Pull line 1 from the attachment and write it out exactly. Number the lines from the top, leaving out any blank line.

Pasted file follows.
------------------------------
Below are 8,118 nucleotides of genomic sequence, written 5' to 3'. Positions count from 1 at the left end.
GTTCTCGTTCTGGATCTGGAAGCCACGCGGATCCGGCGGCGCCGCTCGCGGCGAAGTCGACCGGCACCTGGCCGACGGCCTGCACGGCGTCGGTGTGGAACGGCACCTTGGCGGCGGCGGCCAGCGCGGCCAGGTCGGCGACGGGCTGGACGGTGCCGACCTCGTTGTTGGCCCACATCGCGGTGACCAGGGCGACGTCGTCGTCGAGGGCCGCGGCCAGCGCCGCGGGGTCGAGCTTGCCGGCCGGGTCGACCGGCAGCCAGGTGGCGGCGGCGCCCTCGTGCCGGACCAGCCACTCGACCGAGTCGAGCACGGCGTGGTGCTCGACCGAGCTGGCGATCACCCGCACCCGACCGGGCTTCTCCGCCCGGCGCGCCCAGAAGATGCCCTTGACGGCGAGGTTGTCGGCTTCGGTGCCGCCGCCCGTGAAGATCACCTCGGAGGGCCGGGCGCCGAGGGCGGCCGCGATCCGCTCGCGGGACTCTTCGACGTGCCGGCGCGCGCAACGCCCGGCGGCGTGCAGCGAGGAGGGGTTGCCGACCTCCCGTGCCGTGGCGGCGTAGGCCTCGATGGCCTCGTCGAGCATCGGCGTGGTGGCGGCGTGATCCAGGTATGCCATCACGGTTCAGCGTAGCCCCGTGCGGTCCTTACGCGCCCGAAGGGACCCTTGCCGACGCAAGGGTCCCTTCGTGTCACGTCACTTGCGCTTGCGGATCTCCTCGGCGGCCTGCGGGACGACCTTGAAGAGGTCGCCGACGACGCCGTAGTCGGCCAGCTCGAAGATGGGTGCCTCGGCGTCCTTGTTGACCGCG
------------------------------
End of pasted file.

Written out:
Below are 8,118 nucleotides of genomic sequence, written 5' to 3'. Positions count from 1 at the left end.